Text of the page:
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Definition: mussel from Merriam-Webster's Collegiate(R) Dictionary

(bef. 12c) 1 : a marine bivalve mollusk (esp. genus Mytilus) usu. having a dark elongated shell 2 : a freshwater bivalve mollusk (as of Unio, Anodonta, or related genera) that is esp. abundant in rivers of the central U.S. and has a shell with a lustrous nacreous lining


Summary Article: mussel
from The Columbia Encyclopedia

edible freshwater or marine bivalve mollusk. Mussels are able to move slowly by means of the muscular foot. They feed and breathe by filtering water through extensible tubes called siphons; a large mussel filters 10 gal (38 liters) of water per day. The close-fitting shells protect the mussel from desiccation and enable it to live high up on the shore. Most marine mussels belong to the single family, Mytilidae. They are widespread and are especially abundant in cooler seas. They form extensive, crowded beds, anchoring themselves by the byssus, a secretion of strong threads. The blue mussel grows up to 3 in. (7.6 cm) and is common along the Atlantic coast; the smaller hooked mussel has a more southerly range. The horse mussel, found in deeper waters, grows to 6 in. (15 cm) in length.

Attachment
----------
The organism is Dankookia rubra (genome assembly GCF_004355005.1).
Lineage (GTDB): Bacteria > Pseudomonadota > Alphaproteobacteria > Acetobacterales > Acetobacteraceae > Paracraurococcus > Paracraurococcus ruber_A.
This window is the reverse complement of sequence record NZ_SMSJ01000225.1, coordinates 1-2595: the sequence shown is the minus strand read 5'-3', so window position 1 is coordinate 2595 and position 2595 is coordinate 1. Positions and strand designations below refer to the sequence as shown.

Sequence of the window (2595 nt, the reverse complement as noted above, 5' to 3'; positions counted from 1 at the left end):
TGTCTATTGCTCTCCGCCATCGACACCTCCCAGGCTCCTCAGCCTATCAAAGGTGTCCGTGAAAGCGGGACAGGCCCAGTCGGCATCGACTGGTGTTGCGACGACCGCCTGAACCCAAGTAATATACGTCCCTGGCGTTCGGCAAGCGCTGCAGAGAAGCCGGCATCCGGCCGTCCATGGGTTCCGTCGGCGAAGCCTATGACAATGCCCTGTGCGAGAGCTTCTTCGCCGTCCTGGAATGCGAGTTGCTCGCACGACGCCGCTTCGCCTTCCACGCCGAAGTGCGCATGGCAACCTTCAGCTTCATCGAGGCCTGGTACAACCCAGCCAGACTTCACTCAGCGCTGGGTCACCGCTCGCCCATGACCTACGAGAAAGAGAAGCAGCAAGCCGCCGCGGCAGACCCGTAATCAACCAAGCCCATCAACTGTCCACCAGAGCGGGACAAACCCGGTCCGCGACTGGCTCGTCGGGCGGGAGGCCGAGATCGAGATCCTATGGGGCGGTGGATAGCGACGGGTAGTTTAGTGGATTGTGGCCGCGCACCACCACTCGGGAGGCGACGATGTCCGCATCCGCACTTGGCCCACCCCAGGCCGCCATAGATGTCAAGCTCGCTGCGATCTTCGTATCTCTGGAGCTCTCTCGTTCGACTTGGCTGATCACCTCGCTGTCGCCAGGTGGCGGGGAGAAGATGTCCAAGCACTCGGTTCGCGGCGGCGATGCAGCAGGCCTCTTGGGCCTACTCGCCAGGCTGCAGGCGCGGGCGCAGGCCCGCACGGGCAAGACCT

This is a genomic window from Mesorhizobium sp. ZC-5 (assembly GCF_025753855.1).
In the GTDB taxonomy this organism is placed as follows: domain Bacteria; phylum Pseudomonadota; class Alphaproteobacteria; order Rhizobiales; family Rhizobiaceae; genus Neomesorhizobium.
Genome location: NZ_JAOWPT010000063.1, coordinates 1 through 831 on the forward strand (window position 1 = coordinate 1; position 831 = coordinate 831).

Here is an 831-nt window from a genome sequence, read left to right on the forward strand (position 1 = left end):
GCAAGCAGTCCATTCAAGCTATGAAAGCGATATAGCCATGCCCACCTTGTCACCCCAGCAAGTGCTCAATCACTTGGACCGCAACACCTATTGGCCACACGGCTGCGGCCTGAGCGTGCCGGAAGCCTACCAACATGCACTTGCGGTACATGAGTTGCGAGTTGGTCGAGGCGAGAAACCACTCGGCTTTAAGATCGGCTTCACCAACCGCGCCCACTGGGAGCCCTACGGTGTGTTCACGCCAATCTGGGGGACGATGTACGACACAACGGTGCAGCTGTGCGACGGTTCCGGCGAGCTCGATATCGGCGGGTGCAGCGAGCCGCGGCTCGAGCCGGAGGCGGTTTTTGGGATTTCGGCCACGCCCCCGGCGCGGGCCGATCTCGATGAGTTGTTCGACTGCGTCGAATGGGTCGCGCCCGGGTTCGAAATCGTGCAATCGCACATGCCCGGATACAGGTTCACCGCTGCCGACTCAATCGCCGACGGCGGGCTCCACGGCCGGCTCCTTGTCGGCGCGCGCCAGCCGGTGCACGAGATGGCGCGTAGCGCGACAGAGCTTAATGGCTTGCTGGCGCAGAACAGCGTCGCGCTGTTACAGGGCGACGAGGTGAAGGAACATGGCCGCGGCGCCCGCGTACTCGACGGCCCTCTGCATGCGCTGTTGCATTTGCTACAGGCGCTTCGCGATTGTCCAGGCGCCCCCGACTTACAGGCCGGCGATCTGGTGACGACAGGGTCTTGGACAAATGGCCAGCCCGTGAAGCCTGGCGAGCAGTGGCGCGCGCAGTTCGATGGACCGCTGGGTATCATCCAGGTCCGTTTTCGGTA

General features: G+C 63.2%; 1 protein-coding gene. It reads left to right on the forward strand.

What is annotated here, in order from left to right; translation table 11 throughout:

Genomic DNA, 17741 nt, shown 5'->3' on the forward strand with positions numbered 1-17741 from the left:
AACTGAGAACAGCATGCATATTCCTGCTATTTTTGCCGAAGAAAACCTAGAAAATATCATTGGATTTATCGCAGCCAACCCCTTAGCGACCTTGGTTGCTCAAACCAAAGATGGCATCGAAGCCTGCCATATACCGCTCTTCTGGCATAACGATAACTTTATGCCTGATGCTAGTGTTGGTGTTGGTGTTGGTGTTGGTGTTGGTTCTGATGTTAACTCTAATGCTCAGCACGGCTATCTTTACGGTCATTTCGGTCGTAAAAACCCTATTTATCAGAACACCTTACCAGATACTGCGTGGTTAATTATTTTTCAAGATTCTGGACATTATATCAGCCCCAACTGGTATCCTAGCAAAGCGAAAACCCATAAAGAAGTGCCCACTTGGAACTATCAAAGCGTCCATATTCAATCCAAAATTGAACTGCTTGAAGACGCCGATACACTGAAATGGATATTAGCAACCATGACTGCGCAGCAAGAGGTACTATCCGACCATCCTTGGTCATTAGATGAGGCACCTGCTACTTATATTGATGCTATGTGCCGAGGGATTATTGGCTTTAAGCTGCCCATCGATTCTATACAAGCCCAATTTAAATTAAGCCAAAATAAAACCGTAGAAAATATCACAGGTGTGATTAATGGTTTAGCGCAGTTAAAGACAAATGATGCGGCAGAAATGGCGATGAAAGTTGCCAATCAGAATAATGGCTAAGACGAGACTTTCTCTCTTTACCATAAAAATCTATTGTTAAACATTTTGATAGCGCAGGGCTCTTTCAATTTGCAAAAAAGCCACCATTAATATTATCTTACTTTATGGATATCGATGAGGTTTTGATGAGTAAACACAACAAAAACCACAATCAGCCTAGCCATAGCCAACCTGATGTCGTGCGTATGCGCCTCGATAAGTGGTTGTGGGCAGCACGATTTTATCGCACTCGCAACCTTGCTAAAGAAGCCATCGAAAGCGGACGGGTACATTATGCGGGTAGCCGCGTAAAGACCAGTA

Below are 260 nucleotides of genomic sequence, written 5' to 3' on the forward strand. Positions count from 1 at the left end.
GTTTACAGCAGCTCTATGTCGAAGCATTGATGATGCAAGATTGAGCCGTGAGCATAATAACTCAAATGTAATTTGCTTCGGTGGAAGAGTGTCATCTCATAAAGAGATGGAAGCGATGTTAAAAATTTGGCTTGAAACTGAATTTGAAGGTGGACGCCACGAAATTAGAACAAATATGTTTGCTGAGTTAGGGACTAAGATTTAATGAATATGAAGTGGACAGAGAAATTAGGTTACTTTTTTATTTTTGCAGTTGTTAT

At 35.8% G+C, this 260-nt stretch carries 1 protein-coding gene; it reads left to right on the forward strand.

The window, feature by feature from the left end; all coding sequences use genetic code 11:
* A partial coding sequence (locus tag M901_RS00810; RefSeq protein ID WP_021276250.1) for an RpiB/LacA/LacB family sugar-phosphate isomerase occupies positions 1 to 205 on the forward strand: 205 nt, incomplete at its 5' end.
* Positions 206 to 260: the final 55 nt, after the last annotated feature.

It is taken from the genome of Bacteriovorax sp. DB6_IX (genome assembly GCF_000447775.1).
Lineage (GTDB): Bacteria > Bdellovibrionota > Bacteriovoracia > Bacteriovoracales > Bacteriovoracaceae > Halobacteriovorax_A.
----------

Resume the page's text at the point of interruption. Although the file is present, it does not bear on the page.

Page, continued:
Freshwater mussels, most of which belong to families the order Unionoida, are not closely related to the marine species. They are chiefly of two kinds: the large, dark-shelled burrowing mussels, a source of pearls and of mother-of-pearl; and the tiny "fingernail clams" found on the bottoms of clear pools and brooks. Freshwater mussels of the family Unionidae, sometimes called clams, pass through a parasitic larval state, living on the fins, gills, and bodies of fishes.

The thumbnail-sized zebra mussel, Dreissena polymorpha, is a small freshwater mussel native to Europe that was introduced in the 1980s into the Great Lakes. Lacking natural predators, it has proliferated and spread widely in North America, clogging intake pipes at water and power facilities and disrupting native ecosystems. The larger quagga mussel, D. rostriformis bugensis, also native to Europe, was first found in the Great Lakes in 1989 and has largely supplanted the zebra mussel there. Quagga populations are also found in the Colorado and upper Missisippi river basins and in associated waterways. Zebra and quagga mussels are more closely related to the true clams and cockles than other mussels.

Mussels are classified in the phylum Mollusca, class Pelecypoda or Bivalvia.

The Columbia Encyclopedia, © Columbia University Press 2017

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